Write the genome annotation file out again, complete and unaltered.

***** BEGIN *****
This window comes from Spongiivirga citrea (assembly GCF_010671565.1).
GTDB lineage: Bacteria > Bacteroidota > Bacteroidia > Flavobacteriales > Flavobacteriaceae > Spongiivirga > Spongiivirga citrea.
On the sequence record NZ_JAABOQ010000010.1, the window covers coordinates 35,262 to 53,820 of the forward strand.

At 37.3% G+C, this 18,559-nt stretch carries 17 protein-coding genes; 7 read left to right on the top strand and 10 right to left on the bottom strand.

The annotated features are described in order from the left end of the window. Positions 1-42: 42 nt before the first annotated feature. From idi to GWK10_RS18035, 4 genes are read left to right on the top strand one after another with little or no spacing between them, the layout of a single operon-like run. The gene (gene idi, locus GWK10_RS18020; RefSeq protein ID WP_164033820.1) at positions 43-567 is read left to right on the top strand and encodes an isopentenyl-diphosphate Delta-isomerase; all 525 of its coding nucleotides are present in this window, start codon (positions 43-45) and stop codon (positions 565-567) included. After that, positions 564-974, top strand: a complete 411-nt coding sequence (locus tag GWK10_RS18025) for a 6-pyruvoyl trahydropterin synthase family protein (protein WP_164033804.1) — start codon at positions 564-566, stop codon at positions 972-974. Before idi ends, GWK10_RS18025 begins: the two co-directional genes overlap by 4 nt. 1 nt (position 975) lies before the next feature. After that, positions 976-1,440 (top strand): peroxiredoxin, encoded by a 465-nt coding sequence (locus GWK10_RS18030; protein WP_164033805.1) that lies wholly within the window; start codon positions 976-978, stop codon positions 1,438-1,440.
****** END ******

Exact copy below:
This window comes from Spongiivirga citrea (assembly GCF_010671565.1).
GTDB lineage: Bacteria > Bacteroidota > Bacteroidia > Flavobacteriales > Flavobacteriaceae > Spongiivirga > Spongiivirga citrea.
On the sequence record NZ_JAABOQ010000010.1, the window covers coordinates 35,262 to 53,820 of the forward strand.

At 37.3% G+C, this 18,559-nt stretch carries 17 protein-coding genes; 7 read left to right on the top strand and 10 right to left on the bottom strand.

The annotated features are described in order from the left end of the window. Positions 1-42: 42 nt before the first annotated feature. From idi to GWK10_RS18035, 4 genes are read left to right on the top strand one after another with little or no spacing between them, the layout of a single operon-like run. The gene (gene idi, locus GWK10_RS18020; RefSeq protein ID WP_164033820.1) at positions 43-567 is read left to right on the top strand and encodes an isopentenyl-diphosphate Delta-isomerase; all 525 of its coding nucleotides are present in this window, start codon (positions 43-45) and stop codon (positions 565-567) included. After that, positions 564-974, top strand: a complete 411-nt coding sequence (locus tag GWK10_RS18025) for a 6-pyruvoyl trahydropterin synthase family protein (protein WP_164033804.1) — start codon at positions 564-566, stop codon at positions 972-974. Before idi ends, GWK10_RS18025 begins: the two co-directional genes overlap by 4 nt. 1 nt (position 975) lies before the next feature. After that, positions 976-1,440 (top strand): peroxiredoxin, encoded by a 465-nt coding sequence (locus GWK10_RS18030; protein WP_164033805.1) that lies wholly within the window; start codon positions 976-978, stop codon positions 1,438-1,440.